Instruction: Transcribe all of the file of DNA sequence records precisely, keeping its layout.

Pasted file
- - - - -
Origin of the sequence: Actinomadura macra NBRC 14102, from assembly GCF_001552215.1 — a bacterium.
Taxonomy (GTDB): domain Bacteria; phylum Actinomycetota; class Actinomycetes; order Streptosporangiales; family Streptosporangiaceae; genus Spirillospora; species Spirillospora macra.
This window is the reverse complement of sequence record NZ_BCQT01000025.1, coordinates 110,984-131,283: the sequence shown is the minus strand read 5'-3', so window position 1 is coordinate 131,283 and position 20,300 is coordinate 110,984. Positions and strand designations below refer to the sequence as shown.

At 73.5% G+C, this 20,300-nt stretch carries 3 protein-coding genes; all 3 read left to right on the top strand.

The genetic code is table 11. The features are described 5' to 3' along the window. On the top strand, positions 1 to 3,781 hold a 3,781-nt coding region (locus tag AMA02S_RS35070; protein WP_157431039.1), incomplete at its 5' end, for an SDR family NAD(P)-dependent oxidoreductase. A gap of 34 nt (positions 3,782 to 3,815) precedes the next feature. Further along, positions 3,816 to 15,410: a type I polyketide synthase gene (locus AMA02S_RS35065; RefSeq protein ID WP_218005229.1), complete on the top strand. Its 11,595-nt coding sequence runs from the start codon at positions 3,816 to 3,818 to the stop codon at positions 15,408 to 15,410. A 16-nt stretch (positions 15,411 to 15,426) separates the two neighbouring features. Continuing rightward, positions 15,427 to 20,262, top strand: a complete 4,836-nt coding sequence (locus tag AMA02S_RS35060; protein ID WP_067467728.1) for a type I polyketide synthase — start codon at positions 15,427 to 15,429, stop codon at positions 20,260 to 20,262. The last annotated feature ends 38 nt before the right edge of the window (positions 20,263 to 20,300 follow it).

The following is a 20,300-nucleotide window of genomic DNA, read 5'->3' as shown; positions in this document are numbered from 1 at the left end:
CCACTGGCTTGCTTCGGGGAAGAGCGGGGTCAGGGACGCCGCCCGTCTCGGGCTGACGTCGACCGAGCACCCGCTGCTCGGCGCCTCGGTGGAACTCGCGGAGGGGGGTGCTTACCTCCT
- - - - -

Origin of the sequence: Actinomadura macra NBRC 14102, from assembly GCF_001552215.1 — a bacterium.
Taxonomy (GTDB): domain Bacteria; phylum Actinomycetota; class Actinomycetes; order Streptosporangiales; family Streptosporangiaceae; genus Spirillospora; species Spirillospora macra.
This window is the reverse complement of sequence record NZ_BCQT01000025.1, coordinates 110,984-131,283: the sequence shown is the minus strand read 5'-3', so window position 1 is coordinate 131,283 and position 20,300 is coordinate 110,984. Positions and strand designations below refer to the sequence as shown.

At 73.5% G+C, this 20,300-nt stretch carries 3 protein-coding genes; all 3 read left to right on the top strand.

The genetic code is table 11. The features are described 5' to 3' along the window. On the top strand, positions 1 to 3,781 hold a 3,781-nt coding region (locus tag AMA02S_RS35070; protein WP_157431039.1), incomplete at its 5' end, for an SDR family NAD(P)-dependent oxidoreductase. A gap of 34 nt (positions 3,782 to 3,815) precedes the next feature. Further along, positions 3,816 to 15,410: a type I polyketide synthase gene (locus AMA02S_RS35065; RefSeq protein ID WP_218005229.1), complete on the top strand. Its 11,595-nt coding sequence runs from the start codon at positions 3,816 to 3,818 to the stop codon at positions 15,408 to 15,410. A 16-nt stretch (positions 15,411 to 15,426) separates the two neighbouring features. Continuing rightward, positions 15,427 to 20,262, top strand: a complete 4,836-nt coding sequence (locus tag AMA02S_RS35060; protein ID WP_067467728.1) for a type I polyketide synthase — start codon at positions 15,427 to 15,429, stop codon at positions 20,260 to 20,262. The last annotated feature ends 38 nt before the right edge of the window (positions 20,263 to 20,300 follow it).

The following is a 20,300-nucleotide window of genomic DNA, read 5'->3' as shown; positions in this document are numbered from 1 at the left end:
CCACTGGCTTGCTTCGGGGAAGAGCGGGGTCAGGGACGCCGCCCGTCTCGGGCTGACGTCGACCGAGCACCCGCTGCTCGGCGCCTCGGTGGAACTCGCGGAGGGGGGTGCTTACCTCCT